African elephants use areas of grassland, bushland, and woodland, but how do they move through these different vegetation types in different seasons, especially where water becomes a seasonally scarce resource?…

Tracking elephant movements reveals transboundary wildlife corridors

by Calistus Bosaletswe 10 September 2018

Data from satellite tracking tags deployed on elephants in Botswana, Namibia, Zambia and along the border of Angola and Zimbabwe have revealed that the Kavango Zambezi Transfrontier Conservation Area (KAZA…

An anti-poaching technology for elephants that is always listening

by Marianne Messina 5 September 2018

Working under cover of night in parks as large as US states, poachers are skilled in avoiding detection. If they kill with silencers on their rifles, the animal’s death is…

Videos: spectacled bear’s home in the dry forests of Peru revealed

by Yvette Sierra Praeli 26 July 2018

Laura is now part of the history of Peru. She is an Andean spectacled bear (Tremarctos ornatus) and the face of the first coin of one sol (equivalent to $0.31)…

In pursuit of traceability, palm oil giant tests GPS-based solution

by Hans Nicholas Jong 8 June 2018

SINGAPORE — One of the world’s biggest palm oil companies is testing new GPS-based technology to trace the provenance of palm fruit all the way back to the plantation where…

Borneo’s elephants prefer degraded forests, a new study finds

by John Cannon 27 March 2018

Conservation-minded planners often pick places with the fewest signs of human impact for protection, and, across the tropics, pristine rainforests with the tallest trees often rise to the top of…

Where one predator meets another: tracking sharks and fishing effort

by Sue Palminteri (1965-2019) 25 November 2017

Technology above the clouds is helping scientists study sharks beneath the waves. A new initiative combines shark movement data with publicly available vessel identification data—both transmitted to researchers via satellite—to…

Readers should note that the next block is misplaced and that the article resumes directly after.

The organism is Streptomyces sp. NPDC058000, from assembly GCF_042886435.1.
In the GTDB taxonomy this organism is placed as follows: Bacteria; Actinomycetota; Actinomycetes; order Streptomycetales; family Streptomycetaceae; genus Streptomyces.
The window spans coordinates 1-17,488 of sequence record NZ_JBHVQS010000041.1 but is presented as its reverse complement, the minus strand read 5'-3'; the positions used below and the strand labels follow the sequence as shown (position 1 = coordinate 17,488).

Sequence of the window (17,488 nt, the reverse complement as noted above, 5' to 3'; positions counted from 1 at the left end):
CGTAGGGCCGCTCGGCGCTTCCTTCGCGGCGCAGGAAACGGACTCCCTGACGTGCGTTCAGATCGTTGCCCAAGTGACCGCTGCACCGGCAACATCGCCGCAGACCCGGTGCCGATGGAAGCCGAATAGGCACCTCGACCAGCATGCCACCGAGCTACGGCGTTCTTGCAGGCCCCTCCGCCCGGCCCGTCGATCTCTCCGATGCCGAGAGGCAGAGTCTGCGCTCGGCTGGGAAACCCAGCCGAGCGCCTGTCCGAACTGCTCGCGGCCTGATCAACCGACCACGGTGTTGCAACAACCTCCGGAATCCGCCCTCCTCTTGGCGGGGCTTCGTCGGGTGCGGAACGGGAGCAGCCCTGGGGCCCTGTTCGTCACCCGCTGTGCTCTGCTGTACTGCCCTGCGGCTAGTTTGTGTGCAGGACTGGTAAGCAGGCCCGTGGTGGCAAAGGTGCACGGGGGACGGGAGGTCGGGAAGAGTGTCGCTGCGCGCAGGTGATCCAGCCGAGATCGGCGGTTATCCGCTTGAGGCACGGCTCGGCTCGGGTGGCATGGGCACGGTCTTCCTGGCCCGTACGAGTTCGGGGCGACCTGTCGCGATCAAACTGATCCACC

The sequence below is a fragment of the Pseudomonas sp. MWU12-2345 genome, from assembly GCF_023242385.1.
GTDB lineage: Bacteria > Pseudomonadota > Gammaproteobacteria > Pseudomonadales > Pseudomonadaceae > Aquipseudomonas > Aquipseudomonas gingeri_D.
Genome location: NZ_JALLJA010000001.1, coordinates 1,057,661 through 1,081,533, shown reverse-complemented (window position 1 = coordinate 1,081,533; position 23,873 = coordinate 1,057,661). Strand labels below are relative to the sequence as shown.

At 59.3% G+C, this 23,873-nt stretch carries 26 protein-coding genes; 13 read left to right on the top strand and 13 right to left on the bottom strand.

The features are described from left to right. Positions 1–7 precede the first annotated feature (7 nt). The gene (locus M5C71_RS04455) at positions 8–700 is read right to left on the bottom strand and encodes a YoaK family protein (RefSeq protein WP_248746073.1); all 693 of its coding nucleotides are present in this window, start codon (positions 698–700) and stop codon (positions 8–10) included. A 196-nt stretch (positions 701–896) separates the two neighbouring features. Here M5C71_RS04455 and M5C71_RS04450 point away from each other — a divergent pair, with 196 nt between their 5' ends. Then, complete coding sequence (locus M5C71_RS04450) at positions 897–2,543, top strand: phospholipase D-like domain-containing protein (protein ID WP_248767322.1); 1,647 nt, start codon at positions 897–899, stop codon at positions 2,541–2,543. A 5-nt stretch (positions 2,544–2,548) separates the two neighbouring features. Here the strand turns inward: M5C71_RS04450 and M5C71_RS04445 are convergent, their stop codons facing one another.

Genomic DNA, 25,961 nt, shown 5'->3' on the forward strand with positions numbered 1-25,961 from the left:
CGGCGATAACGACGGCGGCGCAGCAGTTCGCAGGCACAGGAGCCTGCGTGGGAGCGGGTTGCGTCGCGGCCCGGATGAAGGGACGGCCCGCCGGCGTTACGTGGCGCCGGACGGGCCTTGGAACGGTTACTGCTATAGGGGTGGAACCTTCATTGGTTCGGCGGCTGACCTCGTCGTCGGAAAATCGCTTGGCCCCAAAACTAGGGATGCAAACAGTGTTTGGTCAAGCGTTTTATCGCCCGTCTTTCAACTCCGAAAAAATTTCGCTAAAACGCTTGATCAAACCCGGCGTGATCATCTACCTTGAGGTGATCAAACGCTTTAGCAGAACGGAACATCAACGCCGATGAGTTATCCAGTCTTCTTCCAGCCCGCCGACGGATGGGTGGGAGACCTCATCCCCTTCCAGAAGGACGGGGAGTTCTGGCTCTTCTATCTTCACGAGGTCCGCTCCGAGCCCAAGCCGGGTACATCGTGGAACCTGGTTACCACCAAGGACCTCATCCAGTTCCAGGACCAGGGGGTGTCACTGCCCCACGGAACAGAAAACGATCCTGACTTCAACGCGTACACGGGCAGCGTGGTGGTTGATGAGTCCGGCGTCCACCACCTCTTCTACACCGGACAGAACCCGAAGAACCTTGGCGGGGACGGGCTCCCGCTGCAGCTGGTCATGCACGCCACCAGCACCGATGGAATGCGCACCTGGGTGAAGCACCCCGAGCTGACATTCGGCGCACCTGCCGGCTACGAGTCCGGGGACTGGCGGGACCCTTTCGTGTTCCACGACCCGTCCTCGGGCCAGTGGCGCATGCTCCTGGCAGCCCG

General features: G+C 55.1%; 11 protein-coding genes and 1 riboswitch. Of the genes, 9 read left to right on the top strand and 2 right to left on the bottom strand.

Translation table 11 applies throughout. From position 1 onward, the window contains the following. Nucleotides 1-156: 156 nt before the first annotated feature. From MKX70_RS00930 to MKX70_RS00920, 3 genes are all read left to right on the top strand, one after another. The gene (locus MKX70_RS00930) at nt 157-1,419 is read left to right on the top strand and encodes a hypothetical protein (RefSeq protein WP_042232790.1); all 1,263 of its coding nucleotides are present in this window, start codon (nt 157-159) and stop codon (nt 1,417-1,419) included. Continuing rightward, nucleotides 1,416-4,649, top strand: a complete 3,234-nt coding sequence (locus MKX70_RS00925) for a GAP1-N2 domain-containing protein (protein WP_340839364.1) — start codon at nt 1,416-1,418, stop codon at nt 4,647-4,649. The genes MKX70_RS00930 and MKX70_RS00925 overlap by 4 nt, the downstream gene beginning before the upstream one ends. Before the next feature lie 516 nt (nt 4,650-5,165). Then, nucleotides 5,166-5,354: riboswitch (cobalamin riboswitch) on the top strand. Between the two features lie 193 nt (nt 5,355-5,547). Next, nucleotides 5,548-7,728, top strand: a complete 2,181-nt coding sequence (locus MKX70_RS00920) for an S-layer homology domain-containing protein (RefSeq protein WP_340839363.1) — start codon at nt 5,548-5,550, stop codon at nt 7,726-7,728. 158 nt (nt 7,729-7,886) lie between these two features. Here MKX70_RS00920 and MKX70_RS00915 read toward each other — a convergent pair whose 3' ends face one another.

Field Notes: Finding Jacobo; an Andean cat captivates conservationists

by Elizabeth Devitt 28 February 2017

When an Andean cat (Leopardus jacobita) suddenly showed up in the middle of a synthetic soccer field in Bolivia, the wild feline was far from anywhere that should have been home.…

CyberTracking for Africa’s most endangered ape

by Julia John 25 March 2016

Cross River gorillas benefit from reduced threat and strengthened law enforcement thanks in part to mobile data collection, management and analysis with CyberTracker monitoring.

Getting SMART about Wildlife Crime

by Julia John 2 March 2016

From Laos to Belize, forest personnel use the Spatial Monitoring and Reporting Tool (SMART) to more efficiently anticipate and combat wildlife crime.

Wildlife biology in the 21st century

by Caleb O'Brien 20 October 2015

By combining wildlife tracking data with information from satellites, Mark Hebblewhite pushes the boundaries of wildlife biology to uncover new information about the complex interplay among wolves, large ungulates such as elk and caribou and the ever-expanding human footprint.